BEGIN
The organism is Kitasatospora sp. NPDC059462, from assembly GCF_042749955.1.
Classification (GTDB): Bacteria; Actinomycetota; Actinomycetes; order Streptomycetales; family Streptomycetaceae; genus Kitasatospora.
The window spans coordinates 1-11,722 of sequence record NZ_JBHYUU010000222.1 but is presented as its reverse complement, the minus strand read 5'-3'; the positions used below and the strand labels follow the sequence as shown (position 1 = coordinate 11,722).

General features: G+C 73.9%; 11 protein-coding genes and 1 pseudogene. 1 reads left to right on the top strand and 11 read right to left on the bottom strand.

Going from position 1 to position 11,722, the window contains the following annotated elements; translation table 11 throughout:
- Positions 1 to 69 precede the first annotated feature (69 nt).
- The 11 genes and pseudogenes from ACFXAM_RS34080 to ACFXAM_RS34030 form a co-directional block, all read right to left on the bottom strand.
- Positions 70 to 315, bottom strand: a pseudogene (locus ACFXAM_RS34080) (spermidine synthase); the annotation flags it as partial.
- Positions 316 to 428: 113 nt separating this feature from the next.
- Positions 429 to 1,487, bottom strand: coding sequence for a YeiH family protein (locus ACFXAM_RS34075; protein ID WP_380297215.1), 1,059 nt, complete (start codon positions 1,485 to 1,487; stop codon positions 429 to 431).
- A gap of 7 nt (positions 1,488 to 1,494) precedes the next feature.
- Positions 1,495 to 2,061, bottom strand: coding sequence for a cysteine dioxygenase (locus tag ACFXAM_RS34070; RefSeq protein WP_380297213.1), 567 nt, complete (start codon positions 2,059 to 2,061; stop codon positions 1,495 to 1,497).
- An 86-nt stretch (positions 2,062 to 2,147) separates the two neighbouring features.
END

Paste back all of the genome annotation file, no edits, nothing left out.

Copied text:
The organism is Kitasatospora sp. NPDC059462, from assembly GCF_042749955.1.
Classification (GTDB): Bacteria; Actinomycetota; Actinomycetes; order Streptomycetales; family Streptomycetaceae; genus Kitasatospora.
The window spans coordinates 1-11,722 of sequence record NZ_JBHYUU010000222.1 but is presented as its reverse complement, the minus strand read 5'-3'; the positions used below and the strand labels follow the sequence as shown (position 1 = coordinate 11,722).

General features: G+C 73.9%; 11 protein-coding genes and 1 pseudogene. 1 reads left to right on the top strand and 11 read right to left on the bottom strand.

Going from position 1 to position 11,722, the window contains the following annotated elements; translation table 11 throughout:
- Positions 1 to 69 precede the first annotated feature (69 nt).
- The 11 genes and pseudogenes from ACFXAM_RS34080 to ACFXAM_RS34030 form a co-directional block, all read right to left on the bottom strand.
- Positions 70 to 315, bottom strand: a pseudogene (locus ACFXAM_RS34080) (spermidine synthase); the annotation flags it as partial.
- Positions 316 to 428: 113 nt separating this feature from the next.
- Positions 429 to 1,487, bottom strand: coding sequence for a YeiH family protein (locus ACFXAM_RS34075; protein ID WP_380297215.1), 1,059 nt, complete (start codon positions 1,485 to 1,487; stop codon positions 429 to 431).
- A gap of 7 nt (positions 1,488 to 1,494) precedes the next feature.
- Positions 1,495 to 2,061, bottom strand: coding sequence for a cysteine dioxygenase (locus tag ACFXAM_RS34070; RefSeq protein WP_380297213.1), 567 nt, complete (start codon positions 2,059 to 2,061; stop codon positions 1,495 to 1,497).
- An 86-nt stretch (positions 2,062 to 2,147) separates the two neighbouring features.